It is difficult to find absolutely natural environments, and it is common that the naturalness varies in a continuum, from ideally 100% natural in one extreme to 0% natural in the other. More precisely, we can consider the different aspects or components of an environment, and see that their degree of naturalness is not uniform.[2] If, for instance, we take an agricultural field, and consider the mineralogic composition and the structure of its soil, we will find that whereas the first is quite similar to that of an undisturbed forest soil, the structure is quite different. Natural environment is often used as a synonym for habitat. For instance, when we say that the natural environment of giraffes is the savanna.

Agriculture
Agriculture, also called farming or husbandry, is the cultivation of animals, plants, fungi, and other life forms for food, fiber, biofuel and other products used to sustain human life.[1] Agriculture was the key development in the rise of sedentary human civilization, whereby farming ofdomesticated species created food surpluses that nurtured the development of civilization. The study of agriculture is known as agricultural science. Agriculture generally speaking refers to human activities, although it is also observed in certain species of ant and termite.[2][3] The word agriculture is the English adaptation of Latin agricultra, from ager, "a field",[4] and cultra, "cultivation" in the strict sense of "tillage of the soil".[5] Thus, a literal reading of the word yields "tillage of fields". The history of agriculture dates back thousands of years, and its development has been driven and defined by greatly different climates, cultures, and technologies. However, all farming generally relies on techniques to expand and maintain the lands that are suitable for raising domesticated species. For plants, this usually requires some form of irrigation, although there are methods of dryland farming; pastoral herding on rangeland is still the most common means of raising livestock. In the developed world, industrial agriculture based on largescale monoculture has become the dominant system of modern farming, although there is growing support for sustainable agriculture (e.g. permaculture or organic agriculture). Until the Industrial Revolution, the vast majority of the human population labored in agriculture. Pre-industrial agriculture was typically subsistence agriculture in which farmers raised most of their crops for their own consumption instead of for trade. A remarkable shift in agricultural practices has occurred over the past century in response to new technologies, and the development of world markets. This also led to technological improvements in agricultural techniques, such as the Haber-Bosch method for synthesizing ammonium nitrate which made the traditional practice of recycling nutrientswith crop rotation and animal manure less necessary. Modern agronomy, plant breeding, pesticides and fertilizers, and technological improvements have sharply increased yields from cultivation, but at the same time have caused widespread ecological damage and negative human health effects.[6] Selective breeding and modern practices in animal husbandry such as intensive pig farming have similarly increased the output of meat, but have raised concerns about animal cruelty and the health effects of the antibiotics, growth hormones, and other chemicals commonly used in industrial meat production.[7]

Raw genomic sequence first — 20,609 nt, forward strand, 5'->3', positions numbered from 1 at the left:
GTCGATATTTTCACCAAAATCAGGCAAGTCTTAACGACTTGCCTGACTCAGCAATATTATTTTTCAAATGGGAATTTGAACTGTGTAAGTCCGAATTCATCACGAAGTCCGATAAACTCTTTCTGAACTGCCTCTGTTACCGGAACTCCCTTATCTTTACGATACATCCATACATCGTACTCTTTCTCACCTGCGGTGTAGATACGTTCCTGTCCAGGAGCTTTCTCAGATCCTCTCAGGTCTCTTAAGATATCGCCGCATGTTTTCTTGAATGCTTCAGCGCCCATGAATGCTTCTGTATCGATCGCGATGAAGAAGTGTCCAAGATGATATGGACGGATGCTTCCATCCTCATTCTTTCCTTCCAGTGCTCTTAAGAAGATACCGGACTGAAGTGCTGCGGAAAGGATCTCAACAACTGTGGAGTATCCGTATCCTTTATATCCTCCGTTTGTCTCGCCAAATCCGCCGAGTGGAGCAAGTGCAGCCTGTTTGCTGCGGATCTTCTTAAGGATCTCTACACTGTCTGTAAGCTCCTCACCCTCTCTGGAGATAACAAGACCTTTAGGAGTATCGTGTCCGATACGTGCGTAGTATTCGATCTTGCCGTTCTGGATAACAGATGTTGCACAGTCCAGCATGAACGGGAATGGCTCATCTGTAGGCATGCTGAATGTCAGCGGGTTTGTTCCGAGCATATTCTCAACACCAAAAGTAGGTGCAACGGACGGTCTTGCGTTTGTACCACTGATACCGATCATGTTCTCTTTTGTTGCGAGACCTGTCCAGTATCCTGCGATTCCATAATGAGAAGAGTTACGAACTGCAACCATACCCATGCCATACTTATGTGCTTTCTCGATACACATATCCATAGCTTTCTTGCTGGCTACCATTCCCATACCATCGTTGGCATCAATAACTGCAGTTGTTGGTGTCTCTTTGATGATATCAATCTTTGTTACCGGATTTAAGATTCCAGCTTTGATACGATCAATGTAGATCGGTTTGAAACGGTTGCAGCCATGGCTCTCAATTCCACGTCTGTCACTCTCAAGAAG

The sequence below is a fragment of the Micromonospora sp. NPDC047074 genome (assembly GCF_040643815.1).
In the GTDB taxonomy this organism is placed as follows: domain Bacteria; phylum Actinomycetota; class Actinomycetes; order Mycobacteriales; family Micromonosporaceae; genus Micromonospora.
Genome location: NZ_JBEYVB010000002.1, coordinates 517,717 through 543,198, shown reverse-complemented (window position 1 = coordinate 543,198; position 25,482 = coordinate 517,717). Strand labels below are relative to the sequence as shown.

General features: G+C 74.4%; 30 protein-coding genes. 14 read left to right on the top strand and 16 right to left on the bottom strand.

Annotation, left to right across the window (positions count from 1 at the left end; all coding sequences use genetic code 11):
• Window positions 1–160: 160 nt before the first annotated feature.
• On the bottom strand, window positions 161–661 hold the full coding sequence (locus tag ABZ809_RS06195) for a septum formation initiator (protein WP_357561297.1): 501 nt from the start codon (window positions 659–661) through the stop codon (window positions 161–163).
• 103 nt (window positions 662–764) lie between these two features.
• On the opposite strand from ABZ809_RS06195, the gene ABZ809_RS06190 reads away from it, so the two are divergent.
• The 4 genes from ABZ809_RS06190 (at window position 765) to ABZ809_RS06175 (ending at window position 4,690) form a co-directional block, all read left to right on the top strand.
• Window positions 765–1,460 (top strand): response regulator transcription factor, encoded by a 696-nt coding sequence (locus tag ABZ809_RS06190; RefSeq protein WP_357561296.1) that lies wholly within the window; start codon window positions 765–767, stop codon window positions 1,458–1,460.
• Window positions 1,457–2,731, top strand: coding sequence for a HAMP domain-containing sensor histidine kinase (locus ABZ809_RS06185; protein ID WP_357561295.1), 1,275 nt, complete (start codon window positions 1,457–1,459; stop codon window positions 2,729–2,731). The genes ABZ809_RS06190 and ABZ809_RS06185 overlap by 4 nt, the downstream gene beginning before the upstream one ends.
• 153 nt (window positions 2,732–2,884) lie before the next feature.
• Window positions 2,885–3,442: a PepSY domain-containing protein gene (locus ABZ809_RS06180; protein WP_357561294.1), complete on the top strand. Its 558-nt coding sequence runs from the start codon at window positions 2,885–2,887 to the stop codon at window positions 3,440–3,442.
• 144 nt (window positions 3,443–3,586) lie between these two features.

Politics